> > smaller than the wavelength, and when the photon is detected the
> > location of detection can be determined with much greater precision as
> > well. It is the location of the "photon" in between these two events
> > that is uncertain.

>
> > Rich L.

>
> Sure, but what about the Delta x times Delta p >= hbar/2 problem? If the
> position is momentarily at the size of an atom (a few tenths of nm) and much
> smaller than wavelength, then the momentum uncertainty is more than the
> wavelength - but it can't be. There must be a good answer, but is it simple?
>- Hide quoted text -


That would be true for the photon, but once it is "detected" it
doesn't exist anymore. The energy of the photon is now in an electron
confined (possibly) to an atom. The uncertainty principle doesn't say
anything about what happens when the wave function "collapses" like
this.

Rich L.

guille2306
#12
Oct23-07, 05:01 AM
P: n/a
On Oct 21, 1:58 pm, Neil Bates <neil_del...@caloricmail.com> wrote:
> Sure, but what about the Delta x times Delta p >= hbar/2 problem? If the
> position is momentarily at the size of an atom (a few tenths of nm) and much
> smaller than wavelength, then the momentum uncertainty is more than the
> wavelength - but it can't be. There must be a good answer, but is it simple?


The position-momentum uncertainty as you wrote it applies only to
Gaussian wave packets, you can't apply it to a plane wave (unless you
think it as a limit for Delta x -> infinity).

Anyway, if you light the atom with a radio frequency wave, and you get
a photo-electron, you know that you've hit it. Now, how do you know
where is the atom? The only information you have is that you've hit
it, but you don't know where you did it better than the wavelength.

If you want to pin down the position of the atom better than that, you
can start to use more spatially- (or time-) compressed wave packets,
and you will start to lose the energy information, just as the
uncertainty principle says. For example, if you want to know the
position within 0.1nm, you'll need a wave packet with an energy
dispersion of at least 1keV.

Regards,

Guillermo

Eliot Specht
#13
Oct28-07, 05:00 AM
P: n/a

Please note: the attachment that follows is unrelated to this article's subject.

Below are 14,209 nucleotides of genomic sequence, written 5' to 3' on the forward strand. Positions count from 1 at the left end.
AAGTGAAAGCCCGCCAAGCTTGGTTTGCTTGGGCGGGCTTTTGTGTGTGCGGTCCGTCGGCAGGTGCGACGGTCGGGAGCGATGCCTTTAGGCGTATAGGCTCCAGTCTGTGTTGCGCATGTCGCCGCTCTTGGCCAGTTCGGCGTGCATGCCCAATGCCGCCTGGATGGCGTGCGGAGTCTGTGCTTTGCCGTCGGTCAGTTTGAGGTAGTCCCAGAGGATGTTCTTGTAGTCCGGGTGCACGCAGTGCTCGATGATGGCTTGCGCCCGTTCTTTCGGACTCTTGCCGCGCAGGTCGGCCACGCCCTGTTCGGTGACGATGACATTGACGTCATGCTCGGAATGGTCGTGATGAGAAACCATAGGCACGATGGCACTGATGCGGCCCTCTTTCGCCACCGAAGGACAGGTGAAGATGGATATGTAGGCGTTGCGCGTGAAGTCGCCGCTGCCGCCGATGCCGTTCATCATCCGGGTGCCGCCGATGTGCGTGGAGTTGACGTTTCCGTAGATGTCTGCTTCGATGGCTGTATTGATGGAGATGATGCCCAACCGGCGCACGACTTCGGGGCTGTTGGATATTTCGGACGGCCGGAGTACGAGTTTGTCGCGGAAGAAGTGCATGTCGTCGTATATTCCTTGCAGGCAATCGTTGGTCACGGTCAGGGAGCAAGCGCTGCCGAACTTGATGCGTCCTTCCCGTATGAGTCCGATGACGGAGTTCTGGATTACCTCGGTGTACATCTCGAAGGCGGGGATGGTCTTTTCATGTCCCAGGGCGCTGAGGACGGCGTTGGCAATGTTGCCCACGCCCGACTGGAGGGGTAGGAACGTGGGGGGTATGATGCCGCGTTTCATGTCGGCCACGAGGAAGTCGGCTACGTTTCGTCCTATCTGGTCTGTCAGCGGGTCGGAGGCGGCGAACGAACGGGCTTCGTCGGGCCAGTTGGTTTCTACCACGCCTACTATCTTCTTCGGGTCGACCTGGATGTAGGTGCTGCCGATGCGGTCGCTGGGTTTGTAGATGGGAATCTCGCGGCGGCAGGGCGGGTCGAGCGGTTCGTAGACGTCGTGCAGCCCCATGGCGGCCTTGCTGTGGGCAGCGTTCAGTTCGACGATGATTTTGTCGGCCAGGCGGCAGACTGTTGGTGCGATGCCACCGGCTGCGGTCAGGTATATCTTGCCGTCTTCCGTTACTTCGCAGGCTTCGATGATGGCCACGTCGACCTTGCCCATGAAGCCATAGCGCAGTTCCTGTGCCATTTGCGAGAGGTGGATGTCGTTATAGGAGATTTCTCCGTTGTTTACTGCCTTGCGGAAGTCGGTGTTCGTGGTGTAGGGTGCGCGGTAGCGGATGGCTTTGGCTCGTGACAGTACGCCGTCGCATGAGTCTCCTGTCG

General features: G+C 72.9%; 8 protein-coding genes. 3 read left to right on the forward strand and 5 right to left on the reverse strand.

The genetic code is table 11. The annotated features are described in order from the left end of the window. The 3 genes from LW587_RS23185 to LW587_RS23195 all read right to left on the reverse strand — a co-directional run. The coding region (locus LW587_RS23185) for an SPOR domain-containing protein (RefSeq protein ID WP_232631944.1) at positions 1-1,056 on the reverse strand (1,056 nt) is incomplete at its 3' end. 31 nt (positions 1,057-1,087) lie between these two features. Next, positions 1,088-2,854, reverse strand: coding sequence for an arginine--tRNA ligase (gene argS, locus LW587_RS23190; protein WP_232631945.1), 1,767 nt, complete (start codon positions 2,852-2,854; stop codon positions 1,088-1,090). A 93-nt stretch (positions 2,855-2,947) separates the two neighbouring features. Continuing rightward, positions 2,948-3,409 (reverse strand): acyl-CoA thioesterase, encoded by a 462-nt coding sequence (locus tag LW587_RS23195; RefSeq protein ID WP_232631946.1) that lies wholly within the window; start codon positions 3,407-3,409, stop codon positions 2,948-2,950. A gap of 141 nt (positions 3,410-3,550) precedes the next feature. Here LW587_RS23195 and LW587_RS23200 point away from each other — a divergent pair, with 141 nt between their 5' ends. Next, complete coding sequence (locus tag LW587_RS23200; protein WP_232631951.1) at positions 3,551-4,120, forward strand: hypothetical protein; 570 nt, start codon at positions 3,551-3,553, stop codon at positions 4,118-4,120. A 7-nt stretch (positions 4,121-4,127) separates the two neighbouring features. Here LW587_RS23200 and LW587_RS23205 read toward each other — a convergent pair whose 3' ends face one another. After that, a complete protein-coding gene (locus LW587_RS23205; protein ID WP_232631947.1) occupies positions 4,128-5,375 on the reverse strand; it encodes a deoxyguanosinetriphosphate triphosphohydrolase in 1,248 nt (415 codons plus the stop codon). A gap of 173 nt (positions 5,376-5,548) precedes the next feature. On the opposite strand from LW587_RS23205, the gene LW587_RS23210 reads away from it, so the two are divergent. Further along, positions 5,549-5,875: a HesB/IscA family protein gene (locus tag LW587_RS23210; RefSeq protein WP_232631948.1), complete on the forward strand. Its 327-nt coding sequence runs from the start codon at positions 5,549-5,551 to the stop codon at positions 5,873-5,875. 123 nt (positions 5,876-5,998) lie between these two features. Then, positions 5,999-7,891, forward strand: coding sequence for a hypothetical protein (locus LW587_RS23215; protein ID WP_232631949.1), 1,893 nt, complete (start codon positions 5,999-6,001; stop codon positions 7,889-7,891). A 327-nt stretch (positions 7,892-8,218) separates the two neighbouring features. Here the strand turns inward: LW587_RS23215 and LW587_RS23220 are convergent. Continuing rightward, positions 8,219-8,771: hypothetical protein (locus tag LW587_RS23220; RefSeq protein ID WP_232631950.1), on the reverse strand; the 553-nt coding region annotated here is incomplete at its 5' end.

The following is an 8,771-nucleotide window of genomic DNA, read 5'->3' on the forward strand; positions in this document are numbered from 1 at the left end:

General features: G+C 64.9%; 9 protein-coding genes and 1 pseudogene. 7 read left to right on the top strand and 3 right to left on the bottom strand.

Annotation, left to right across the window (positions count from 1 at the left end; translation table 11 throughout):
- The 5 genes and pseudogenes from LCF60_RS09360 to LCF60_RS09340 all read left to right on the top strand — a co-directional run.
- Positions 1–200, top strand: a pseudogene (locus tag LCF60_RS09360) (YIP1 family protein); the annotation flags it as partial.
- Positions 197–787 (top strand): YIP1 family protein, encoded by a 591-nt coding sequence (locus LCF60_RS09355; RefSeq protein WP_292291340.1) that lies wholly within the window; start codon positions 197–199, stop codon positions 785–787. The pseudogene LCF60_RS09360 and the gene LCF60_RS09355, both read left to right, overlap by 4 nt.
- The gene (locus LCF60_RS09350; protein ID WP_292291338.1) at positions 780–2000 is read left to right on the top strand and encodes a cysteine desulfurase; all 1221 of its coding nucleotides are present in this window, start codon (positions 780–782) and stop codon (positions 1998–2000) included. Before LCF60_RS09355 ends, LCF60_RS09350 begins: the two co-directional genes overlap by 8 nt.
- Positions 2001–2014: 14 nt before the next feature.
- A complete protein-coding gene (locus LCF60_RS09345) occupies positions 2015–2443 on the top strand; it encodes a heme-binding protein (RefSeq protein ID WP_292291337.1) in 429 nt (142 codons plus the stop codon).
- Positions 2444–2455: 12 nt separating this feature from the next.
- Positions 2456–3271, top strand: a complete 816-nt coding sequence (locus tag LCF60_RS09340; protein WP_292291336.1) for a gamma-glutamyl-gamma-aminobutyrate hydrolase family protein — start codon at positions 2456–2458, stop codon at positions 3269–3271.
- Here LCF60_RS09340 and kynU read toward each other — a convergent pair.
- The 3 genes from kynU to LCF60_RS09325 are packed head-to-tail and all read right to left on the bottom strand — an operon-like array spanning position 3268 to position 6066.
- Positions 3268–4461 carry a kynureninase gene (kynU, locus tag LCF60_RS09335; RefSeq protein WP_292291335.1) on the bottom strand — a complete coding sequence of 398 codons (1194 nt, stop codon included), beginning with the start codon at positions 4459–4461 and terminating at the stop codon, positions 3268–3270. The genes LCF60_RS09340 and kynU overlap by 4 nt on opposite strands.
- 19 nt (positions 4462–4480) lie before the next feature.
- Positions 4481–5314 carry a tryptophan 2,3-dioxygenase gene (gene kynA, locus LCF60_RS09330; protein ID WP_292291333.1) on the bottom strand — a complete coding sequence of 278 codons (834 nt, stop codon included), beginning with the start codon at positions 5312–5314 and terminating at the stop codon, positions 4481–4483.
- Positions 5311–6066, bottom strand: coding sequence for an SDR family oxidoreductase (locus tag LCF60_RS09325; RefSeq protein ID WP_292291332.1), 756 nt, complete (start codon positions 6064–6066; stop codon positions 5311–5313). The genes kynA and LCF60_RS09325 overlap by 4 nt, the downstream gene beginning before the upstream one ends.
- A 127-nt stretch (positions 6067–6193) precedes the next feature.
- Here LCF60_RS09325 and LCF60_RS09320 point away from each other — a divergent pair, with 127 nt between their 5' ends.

"Richard Saam" <rdsaam@att.net> wrote in message
news:gSHRi.232966$ax1.37139@bgtnsc05-news.ops.worldnet.att.net...
> kvblake wrote:
>> From QM follows that the position of a photon can not be determined
>> better than L (de Broglie wavelength).
>> Suppose one creates a wave in the meter range - say L=2m. Could the
>> photons in this wave go through a tube of radius 1 cm?
>> If one registers a click of a photon counter placed inside the tube -
>> would this be a counterexample of QM - e.g. the position of the photon
>> determeined better than de Broglie's wavelength???
>>

> de Broglie wave length L = h/p
>
> uncertainty (delta L) => h/(4pi(delta p))
>
> There is a difference.
>
> Richard
>


The Heisenberg uncertainty principle requires that when the uncertainty
in a photon's position is less than it's wavelength (lambda), the
uncertainty in its momentum must be greater than hc/lambda (ignoring
factors of 2 and pi). This is possible because the photon momentum is
complex, with both a real part, with magnitude hc/lambda, and an
imaginary part, which makes the total magnitude of the momentum greather
than hc/lambda.

The imaginary component of the momentum required for subwavelength
resolution corresponds to an attenuation of the photon wave. Using a
narrow tube to define the photon position comes at the cost of an
exponential loss of intensity.

kvblake
#14
Oct30-07, 05:00 AM
P: n/a
J.J.Lodder wrote:

kvblake <kvblake2...@yahoo.com> wrote:
> From QM follows that the position of a photon can not be determined
> better than L (de Broglie wavelength).



If you think so, please show a derivation from first principles.
(and please, wavelength will do. No need to involve De Broglie)